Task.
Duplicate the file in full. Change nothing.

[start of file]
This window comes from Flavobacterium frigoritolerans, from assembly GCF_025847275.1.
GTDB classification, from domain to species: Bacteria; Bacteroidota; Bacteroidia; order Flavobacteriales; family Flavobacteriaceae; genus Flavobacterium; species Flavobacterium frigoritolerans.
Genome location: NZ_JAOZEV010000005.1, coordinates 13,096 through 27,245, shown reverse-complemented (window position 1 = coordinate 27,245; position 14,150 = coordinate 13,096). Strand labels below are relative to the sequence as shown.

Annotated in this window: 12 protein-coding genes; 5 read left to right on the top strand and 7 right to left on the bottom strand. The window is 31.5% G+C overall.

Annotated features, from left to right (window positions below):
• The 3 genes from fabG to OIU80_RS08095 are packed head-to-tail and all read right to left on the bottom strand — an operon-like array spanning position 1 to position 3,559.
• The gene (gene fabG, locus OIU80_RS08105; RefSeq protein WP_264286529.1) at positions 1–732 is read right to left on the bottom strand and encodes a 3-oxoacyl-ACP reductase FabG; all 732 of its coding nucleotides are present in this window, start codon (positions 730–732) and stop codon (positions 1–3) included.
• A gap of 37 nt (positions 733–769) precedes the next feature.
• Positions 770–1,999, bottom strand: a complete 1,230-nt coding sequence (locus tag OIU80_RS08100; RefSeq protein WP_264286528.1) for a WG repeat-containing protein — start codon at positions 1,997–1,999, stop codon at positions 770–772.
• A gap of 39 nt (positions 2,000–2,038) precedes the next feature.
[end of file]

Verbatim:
This window comes from Flavobacterium frigoritolerans, from assembly GCF_025847275.1.
GTDB classification, from domain to species: Bacteria; Bacteroidota; Bacteroidia; order Flavobacteriales; family Flavobacteriaceae; genus Flavobacterium; species Flavobacterium frigoritolerans.
Genome location: NZ_JAOZEV010000005.1, coordinates 13,096 through 27,245, shown reverse-complemented (window position 1 = coordinate 27,245; position 14,150 = coordinate 13,096). Strand labels below are relative to the sequence as shown.

Annotated in this window: 12 protein-coding genes; 5 read left to right on the top strand and 7 right to left on the bottom strand. The window is 31.5% G+C overall.

Annotated features, from left to right (window positions below):
• The 3 genes from fabG to OIU80_RS08095 are packed head-to-tail and all read right to left on the bottom strand — an operon-like array spanning position 1 to position 3,559.
• The gene (gene fabG, locus OIU80_RS08105; RefSeq protein WP_264286529.1) at positions 1–732 is read right to left on the bottom strand and encodes a 3-oxoacyl-ACP reductase FabG; all 732 of its coding nucleotides are present in this window, start codon (positions 730–732) and stop codon (positions 1–3) included.
• A gap of 37 nt (positions 733–769) precedes the next feature.
• Positions 770–1,999, bottom strand: a complete 1,230-nt coding sequence (locus tag OIU80_RS08100; RefSeq protein WP_264286528.1) for a WG repeat-containing protein — start codon at positions 1,997–1,999, stop codon at positions 770–772.
• A gap of 39 nt (positions 2,000–2,038) precedes the next feature.